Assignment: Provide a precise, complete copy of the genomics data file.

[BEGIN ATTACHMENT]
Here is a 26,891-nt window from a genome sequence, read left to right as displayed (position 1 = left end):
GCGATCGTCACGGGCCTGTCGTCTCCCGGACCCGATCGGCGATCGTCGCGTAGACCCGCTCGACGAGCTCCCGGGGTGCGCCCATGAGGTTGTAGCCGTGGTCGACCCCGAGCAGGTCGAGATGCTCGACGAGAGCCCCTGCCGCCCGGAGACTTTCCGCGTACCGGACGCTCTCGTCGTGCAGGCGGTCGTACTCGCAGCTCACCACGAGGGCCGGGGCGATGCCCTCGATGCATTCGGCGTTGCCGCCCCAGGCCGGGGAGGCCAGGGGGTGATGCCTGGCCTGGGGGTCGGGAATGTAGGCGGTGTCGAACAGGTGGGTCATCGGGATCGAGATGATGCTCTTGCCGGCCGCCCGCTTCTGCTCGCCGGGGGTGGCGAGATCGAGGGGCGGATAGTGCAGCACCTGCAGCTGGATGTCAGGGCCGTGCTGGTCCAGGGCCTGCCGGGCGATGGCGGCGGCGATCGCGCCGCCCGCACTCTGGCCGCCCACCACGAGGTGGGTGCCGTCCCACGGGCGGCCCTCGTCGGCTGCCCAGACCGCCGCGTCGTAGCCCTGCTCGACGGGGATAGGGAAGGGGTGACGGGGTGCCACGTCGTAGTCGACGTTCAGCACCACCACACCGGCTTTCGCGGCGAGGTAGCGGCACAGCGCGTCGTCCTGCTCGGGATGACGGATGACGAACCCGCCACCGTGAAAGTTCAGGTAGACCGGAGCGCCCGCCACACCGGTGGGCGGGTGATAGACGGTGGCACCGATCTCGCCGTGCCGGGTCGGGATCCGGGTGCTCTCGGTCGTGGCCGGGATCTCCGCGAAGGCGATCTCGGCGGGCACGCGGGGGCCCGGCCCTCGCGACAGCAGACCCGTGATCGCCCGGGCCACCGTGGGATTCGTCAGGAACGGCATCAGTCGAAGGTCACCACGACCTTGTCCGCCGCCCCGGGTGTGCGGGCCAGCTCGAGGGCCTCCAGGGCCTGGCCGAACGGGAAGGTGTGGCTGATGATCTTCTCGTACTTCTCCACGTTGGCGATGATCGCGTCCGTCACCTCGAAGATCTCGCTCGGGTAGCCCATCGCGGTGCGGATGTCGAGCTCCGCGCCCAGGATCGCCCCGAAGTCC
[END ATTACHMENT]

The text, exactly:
Here is a 26,891-nt window from a genome sequence, read left to right as displayed (position 1 = left end):
GCGATCGTCACGGGCCTGTCGTCTCCCGGACCCGATCGGCGATCGTCGCGTAGACCCGCTCGACGAGCTCCCGGGGTGCGCCCATGAGGTTGTAGCCGTGGTCGACCCCGAGCAGGTCGAGATGCTCGACGAGAGCCCCTGCCGCCCGGAGACTTTCCGCGTACCGGACGCTCTCGTCGTGCAGGCGGTCGTACTCGCAGCTCACCACGAGGGCCGGGGCGATGCCCTCGATGCATTCGGCGTTGCCGCCCCAGGCCGGGGAGGCCAGGGGGTGATGCCTGGCCTGGGGGTCGGGAATGTAGGCGGTGTCGAACAGGTGGGTCATCGGGATCGAGATGATGCTCTTGCCGGCCGCCCGCTTCTGCTCGCCGGGGGTGGCGAGATCGAGGGGCGGATAGTGCAGCACCTGCAGCTGGATGTCAGGGCCGTGCTGGTCCAGGGCCTGCCGGGCGATGGCGGCGGCGATCGCGCCGCCCGCACTCTGGCCGCCCACCACGAGGTGGGTGCCGTCCCACGGGCGGCCCTCGTCGGCTGCCCAGACCGCCGCGTCGTAGCCCTGCTCGACGGGGATAGGGAAGGGGTGACGGGGTGCCACGTCGTAGTCGACGTTCAGCACCACCACACCGGCTTTCGCGGCGAGGTAGCGGCACAGCGCGTCGTCCTGCTCGGGATGACGGATGACGAACCCGCCACCGTGAAAGTTCAGGTAGACCGGAGCGCCCGCCACACCGGTGGGCGGGTGATAGACGGTGGCACCGATCTCGCCGTGCCGGGTCGGGATCCGGGTGCTCTCGGTCGTGGCCGGGATCTCCGCGAAGGCGATCTCGGCGGGCACGCGGGGGCCCGGCCCTCGCGACAGCAGACCCGTGATCGCCCGGGCCACCGTGGGATTCGTCAGGAACGGCATCAGTCGAAGGTCACCACGACCTTGTCCGCCGCCCCGGGTGTGCGGGCCAGCTCGAGGGCCTCCAGGGCCTGGCCGAACGGGAAGGTGTGGCTGATGATCTTCTCGTACTTCTCCACGTTGGCGATGATCGCGTCCGTCACCTCGAAGATCTCGCTCGGGTAGCCCATCGCGGTGCGGATGTCGAGCTCCGCGCCCAGGATCGCCCCGAAGTCC